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NOVENA’S TO ST. JOSEPH & BEING LIKE HIM

Have you seen some Catholics faithfully flip out and recite Novenas? Or are you one of them?  Novena to one of the saints on Mondays, to St. Antony on Tuesdays, St. Joseph on Wednesdays, Infant Jesus on Thursdays, the most Sacred  heart of Jesus on Fridays, to Mother Mary on Saturdays and to the Holy Spirit on Sundays. We mark special days for Novenas to various saints and pray fervently.  Merely making Novena prayers to Saints is lip-service if we don’t make efforts to emulate the saints.

Though very little is said about St. Joseph in the scriptures he is an all-time favorite for millions of Catholics across the world.  He is referred to as ‘a just man’ or ‘a righteous man’.

Our common understanding of being ‘just’ is to be just honorable and fair in our dealings with other people. To be just means to be consistent with what is morally right. Also, to be just means to have a good character and good morals. If you want to understand the depth, richness and splendor of this privileged character of St. Joseph, you have to know the Jewish understanding of ‘Righteousness’

All through the scriptures there are exhortations for kings and judges to be “just” (Leviticus, Deuteronomy, Proverbs…). For Prophet Amos ‘just’ is “righteousness” and “justice” which is more pleasing in the sight of Yaweh than any ritual religiousness. Prophet Hosea describes righteousness as something that should reveal itself in love or mercy (HESED). Prophet Isaiah calls “Justice,” or “righteousness,” as solicitude for the weak and helpless. This righteousness is true religion.

Jeremiah’s understanding of righteousness emerges from his eager hope of the reestablishment of the Davidic kingdom under “a righteous branch” a ruler who will do justice and who will deserve the name “Yahweh our Righteousness”. In Habakkuk “the righteous” stands for Israel as represented by the “pious,” the “meek,” the “poor,” the “remnant” OF Israel. In the Book of Psalms “the righteous” more frequently represents a party than individuals—”the meek,” “the lowly”; that is, the faithful who, in spite of persecution, cling to God’s law.

The most acceptable explanation of being “Just”   (from the Hebrew word ZEDEK) is that a thing, man, or even God, is what it, or he, should be, that is, “normal,” “fit.”; something or someone worthy and wholly acceptable.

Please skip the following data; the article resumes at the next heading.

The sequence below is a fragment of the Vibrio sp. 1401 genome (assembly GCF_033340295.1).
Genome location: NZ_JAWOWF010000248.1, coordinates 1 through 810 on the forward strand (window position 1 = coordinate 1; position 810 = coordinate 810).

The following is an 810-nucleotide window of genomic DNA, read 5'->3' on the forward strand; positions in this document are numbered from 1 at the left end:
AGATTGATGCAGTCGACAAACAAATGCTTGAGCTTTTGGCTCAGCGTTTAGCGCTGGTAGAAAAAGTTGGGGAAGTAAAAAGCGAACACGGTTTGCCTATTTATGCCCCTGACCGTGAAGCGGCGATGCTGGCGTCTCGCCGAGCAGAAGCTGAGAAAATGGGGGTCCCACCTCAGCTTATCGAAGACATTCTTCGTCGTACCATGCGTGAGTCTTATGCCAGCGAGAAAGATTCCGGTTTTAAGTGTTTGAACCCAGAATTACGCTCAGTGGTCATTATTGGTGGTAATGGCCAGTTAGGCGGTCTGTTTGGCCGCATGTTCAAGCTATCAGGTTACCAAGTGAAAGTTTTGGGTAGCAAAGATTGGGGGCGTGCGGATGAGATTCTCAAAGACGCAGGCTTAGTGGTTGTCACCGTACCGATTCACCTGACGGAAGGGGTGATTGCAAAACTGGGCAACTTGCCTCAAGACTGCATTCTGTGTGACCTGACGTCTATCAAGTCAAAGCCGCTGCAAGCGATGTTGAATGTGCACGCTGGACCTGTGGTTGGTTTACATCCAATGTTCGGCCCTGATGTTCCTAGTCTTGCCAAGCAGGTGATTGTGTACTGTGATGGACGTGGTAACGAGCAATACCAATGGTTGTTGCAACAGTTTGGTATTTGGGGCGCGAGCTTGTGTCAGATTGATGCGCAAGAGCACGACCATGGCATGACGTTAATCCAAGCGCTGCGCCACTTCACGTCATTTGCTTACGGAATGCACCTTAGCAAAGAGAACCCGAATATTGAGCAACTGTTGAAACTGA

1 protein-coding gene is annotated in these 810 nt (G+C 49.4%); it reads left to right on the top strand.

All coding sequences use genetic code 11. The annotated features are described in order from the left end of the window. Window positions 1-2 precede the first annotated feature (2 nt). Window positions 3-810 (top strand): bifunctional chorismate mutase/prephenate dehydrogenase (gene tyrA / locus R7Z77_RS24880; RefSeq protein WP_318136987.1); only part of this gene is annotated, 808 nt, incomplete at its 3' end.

If God chose Mary stainless and immaculately conceived He wanted also a virtuous man that was pure and obedient to Him who could be the Holy foster father of Jesus and the husband of Mary to constitute the Holy Family and reveal His salvific purpose for all generations. So he chose Joseph.

Joseph had the difficult task of caring for and protecting this Holy Family under unusual and threatening circumstances but he did so always listening for the voice of God.  He remained pure and chaste while loving and caring for his wife, Mary ever virgin. Even though they were married they remained celibate for “he had no relations with her” (Matthew 1:25a).  He struggled against the voice of public opinion against Jesus and Mary and constant threats to the life of Jesus right from his infancy.

But what kept Joseph going strong? It was just this thought ‘nothing less nothing more, nothing else but only The Will of God’.  He sacrificed much, endured much and never compromised for human favor even when there were enough and more options he could have chosen.  His ‘yes’ to the will of God summed up what for centuries the Prophets spoke of ‘true righteousness’.

So, what does devotion to this great saint mean to you? It calls for emulating his uncompromising submission to the Will of God even when the tide of popular opinion is against you, when the Will of God appears to conflict with ‘your will’, when the future seems unknown and scary to you.  In all these circumstances, allowing The Lord to begin the good work in you and bringing it to completion. Your restful surrender to God always unfolds His great plans for you.

Fr. Adolf Washington

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